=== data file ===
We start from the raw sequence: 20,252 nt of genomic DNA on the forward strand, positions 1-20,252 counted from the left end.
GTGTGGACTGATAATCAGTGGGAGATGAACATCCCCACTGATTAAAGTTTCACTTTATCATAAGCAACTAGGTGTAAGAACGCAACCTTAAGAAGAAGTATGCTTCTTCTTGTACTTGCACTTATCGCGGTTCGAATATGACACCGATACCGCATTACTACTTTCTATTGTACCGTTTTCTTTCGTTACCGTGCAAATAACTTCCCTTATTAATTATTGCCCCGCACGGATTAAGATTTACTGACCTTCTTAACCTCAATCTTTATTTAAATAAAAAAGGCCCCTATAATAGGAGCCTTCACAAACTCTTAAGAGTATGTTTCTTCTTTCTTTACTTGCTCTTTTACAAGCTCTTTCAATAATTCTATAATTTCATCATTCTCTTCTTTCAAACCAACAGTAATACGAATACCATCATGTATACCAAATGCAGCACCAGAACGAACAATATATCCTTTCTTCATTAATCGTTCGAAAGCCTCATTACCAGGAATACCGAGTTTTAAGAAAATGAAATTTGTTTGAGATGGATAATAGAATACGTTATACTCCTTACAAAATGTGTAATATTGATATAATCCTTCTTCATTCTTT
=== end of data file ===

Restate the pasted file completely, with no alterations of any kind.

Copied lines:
We start from the raw sequence: 20,252 nt of genomic DNA on the forward strand, positions 1-20,252 counted from the left end.
GTGTGGACTGATAATCAGTGGGAGATGAACATCCCCACTGATTAAAGTTTCACTTTATCATAAGCAACTAGGTGTAAGAACGCAACCTTAAGAAGAAGTATGCTTCTTCTTGTACTTGCACTTATCGCGGTTCGAATATGACACCGATACCGCATTACTACTTTCTATTGTACCGTTTTCTTTCGTTACCGTGCAAATAACTTCCCTTATTAATTATTGCCCCGCACGGATTAAGATTTACTGACCTTCTTAACCTCAATCTTTATTTAAATAAAAAAGGCCCCTATAATAGGAGCCTTCACAAACTCTTAAGAGTATGTTTCTTCTTTCTTTACTTGCTCTTTTACAAGCTCTTTCAATAATTCTATAATTTCATCATTCTCTTCTTTCAAACCAACAGTAATACGAATACCATCATGTATACCAAATGCAGCACCAGAACGAACAATATATCCTTTCTTCATTAATCGTTCGAAAGCCTCATTACCAGGAATACCGAGTTTTAAGAAAATGAAATTTGTTTGAGATGGATAATAGAATACGTTATACTCCTTACAAAATGTGTAATATTGATATAATCCTTCTTCATTCTTT